Jewelry designers show will benefit Challenge Aspen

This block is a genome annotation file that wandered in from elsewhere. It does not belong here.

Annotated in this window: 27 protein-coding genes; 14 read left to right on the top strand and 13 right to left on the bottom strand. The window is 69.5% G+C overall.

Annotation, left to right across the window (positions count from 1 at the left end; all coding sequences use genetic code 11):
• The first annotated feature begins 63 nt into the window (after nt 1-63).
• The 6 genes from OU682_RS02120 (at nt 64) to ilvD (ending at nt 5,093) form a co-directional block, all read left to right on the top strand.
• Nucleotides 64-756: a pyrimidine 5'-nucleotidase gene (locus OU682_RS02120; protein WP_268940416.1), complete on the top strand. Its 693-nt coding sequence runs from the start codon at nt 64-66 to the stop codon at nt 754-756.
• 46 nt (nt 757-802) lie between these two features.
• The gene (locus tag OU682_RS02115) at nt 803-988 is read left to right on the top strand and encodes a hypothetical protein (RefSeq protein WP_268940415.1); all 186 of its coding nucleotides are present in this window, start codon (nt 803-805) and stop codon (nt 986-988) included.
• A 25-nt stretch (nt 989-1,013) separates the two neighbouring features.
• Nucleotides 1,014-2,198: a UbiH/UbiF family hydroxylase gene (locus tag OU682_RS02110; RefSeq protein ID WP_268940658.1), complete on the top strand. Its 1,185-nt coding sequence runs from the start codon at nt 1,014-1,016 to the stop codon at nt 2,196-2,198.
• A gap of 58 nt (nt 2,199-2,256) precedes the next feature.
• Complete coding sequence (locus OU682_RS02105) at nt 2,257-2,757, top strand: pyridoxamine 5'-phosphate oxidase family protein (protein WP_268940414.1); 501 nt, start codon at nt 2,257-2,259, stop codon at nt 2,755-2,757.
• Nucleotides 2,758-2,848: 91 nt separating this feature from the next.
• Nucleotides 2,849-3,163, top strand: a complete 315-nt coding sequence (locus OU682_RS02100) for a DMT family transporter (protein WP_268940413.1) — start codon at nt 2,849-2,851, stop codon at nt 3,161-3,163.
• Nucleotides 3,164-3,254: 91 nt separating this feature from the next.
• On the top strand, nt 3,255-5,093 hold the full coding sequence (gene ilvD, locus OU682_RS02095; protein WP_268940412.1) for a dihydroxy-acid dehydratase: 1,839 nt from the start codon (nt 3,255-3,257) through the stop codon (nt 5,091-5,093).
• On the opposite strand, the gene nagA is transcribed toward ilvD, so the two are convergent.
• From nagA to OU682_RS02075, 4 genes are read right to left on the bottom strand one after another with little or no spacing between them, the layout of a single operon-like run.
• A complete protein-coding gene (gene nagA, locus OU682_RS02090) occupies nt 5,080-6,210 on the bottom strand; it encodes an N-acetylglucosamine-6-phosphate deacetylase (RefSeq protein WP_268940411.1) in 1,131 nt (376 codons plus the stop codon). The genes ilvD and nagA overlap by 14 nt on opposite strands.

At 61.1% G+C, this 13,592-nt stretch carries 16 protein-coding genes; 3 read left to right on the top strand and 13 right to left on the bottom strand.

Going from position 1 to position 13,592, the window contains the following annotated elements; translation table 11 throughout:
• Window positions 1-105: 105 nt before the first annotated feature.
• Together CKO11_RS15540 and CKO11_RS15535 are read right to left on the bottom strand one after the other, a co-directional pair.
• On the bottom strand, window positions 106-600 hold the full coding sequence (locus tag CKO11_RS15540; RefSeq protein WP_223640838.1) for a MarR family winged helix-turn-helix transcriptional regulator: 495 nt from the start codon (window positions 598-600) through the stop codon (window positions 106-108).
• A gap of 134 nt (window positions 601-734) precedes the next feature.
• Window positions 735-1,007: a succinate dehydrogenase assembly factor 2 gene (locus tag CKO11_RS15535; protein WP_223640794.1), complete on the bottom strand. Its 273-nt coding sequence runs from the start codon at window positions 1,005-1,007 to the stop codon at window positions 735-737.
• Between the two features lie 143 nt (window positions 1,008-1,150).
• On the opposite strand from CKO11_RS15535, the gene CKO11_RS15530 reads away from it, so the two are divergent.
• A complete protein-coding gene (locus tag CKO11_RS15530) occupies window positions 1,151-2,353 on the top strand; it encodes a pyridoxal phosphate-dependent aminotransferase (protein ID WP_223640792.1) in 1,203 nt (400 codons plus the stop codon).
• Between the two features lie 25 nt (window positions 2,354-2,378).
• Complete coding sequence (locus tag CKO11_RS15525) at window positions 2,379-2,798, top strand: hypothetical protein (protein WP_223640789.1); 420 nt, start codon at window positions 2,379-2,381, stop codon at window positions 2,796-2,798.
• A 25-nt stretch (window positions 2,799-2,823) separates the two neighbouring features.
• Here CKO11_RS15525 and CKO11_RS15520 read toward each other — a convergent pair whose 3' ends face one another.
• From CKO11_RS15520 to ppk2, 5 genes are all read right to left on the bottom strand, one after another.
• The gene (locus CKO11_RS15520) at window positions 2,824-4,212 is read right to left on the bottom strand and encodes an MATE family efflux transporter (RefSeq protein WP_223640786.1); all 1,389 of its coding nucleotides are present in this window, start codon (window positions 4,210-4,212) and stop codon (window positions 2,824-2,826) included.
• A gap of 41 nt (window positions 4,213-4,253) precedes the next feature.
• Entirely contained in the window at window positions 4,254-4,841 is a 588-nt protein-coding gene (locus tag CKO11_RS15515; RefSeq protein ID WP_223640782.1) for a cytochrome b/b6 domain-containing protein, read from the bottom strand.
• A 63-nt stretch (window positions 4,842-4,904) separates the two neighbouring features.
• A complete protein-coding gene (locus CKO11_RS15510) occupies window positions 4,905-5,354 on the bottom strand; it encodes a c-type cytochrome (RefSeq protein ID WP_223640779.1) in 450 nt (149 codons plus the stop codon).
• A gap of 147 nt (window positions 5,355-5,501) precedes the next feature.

ASPEN Ariane Zurchers impulse to give comes from both above and below her on the family genealogical charts.The charitable instinct has been embedded in Zurcher from her ancestors. She is a granddaughter of the late Walter and Elizabeth Paepcke, whose contributions to Aspen the Aspen Institute, the Aspen Music Festival and School, the International Design Conference in Aspen and the Aspen Center for Environmental Studies transformed a sleepy former mining town into a cultural hotspot.My grandmother the biggest lesson she taught me is generosity, said Zurcher, a New York jewelry designer whose trunk show at the Limelight Lodge, Sunday and Monday, Dec. 28-29, will benefit Challenge Aspen. (Zurcher will give a minimum of 10 percent of sales proceeds to the local nonprofit organization.) Ask anyone who knew her and within five minutes theyll mention her generosity. That was so important to her, that idea of giving back.The 48-year-old Zurcher, who grew up in the San Francisco Bay area but spent plenty of time in Aspen, also had the habit of doing good deeds instilled in her by her parents: Paula, and the late Victor Zurcher. I remember my father and mother taking us on camping trips, and theyd make us pick up other peoples trash, she said. Id be grumbling, whining. But theyd say, you always must leave a place better than how you found it.Zurcher is learning a different sort of lesson from her daughter. Emma, 6, was diagnosed several years ago with autism. Zurcher gave up a career in advertising to devote herself to her daughter before taking up jewelry design, first as a creative outlet, and more recently as a business.Zurcher thought she was intimately familiar with Aspens cultural and nonprofit landscape. But it wasnt till some three years ago that she discovered Challenge Aspen an organization founded in 1995 to, as its slogan puts it, make possibilities for people with disabilities. Zurcher and her husband, Richard Long, an entrepreneur and writer, enrolled Emma in Challenge Aspens ski classes. The ski program, as Zurcher sees it, has several benefits. For one, many autistic children crave extreme physical sensations. They have sensory issues, and they respond well to extreme movement, physical pressure, going very fast, said Zurcher, who also has an 8-year-old son, Nick. So skiing, horse-back riding …Skiing also gives Emma something of a social experience, a way for her to interact with the world in the company of people who are accustomed to dealing with physical and mental challenges. Zurcher has previous experience in seeing the way that people treat the disabled. Her father, at the age of 49, suffered a debilitating horseback riding accident that severed a vertebrae and put him in a coma. He recovered, but a long-term effect of the incident was an inability to generate new muscle mass. By the age of 69, he needed to use a wheelchair.I watched how he was treated, said Zurcher. No one meant to be mean, but people just didnt know how to respond. And he hated it, became increasingly isolated, I think. We as human beings, whenever we see the unfamiliar, we respond with fear, with trepidation or caution. We dont want to, but we dont know how to behave. I see it with my daughter and I saw it with my father.Zurcher has arranged for Challenge Aspen to have a staff member on hand both days of her jewelry show to help spread the word about what the organization offers. If Zurcher herself didnt even know of the existence of Challenge Aspen, she figures that many others dont know the breadth of their programs. Challenge Aspen serves adults as well as children; offers activities in winter (skiing, ice-skating and more) and summer (a summer camp focused on both arts and recreation). Their C.A.M.O. program for Challenge Aspen Military Opportunities is designed for injured military veterans.Zurcher is also designing a one-of-kind necklace for Challenge Aspens summer fund-raiser, the Vince Gill & Amy Grant Golf Classic, and she is donating a piece of jewelry for a Challenge Aspen event to be held in June, in Washington, D.C.Challenge Aspen is providing opportunities to be in the world, be active in the world, in a way they otherwise wouldnt be able to, said Zurcher. With the people coming back from the wars, theyre welcoming them. Theyre saying, Lets go skiing.Zurcher has no doubt that such activity, both physical and social, has made a difference for her daughter.After Emmas skiing, every time we bring her back to New York her therapists say, Wow, what did you do? said Zurcher. Theres an uptick in her language. It happens every time, so absolutely, theres a firstname.lastname@example.org
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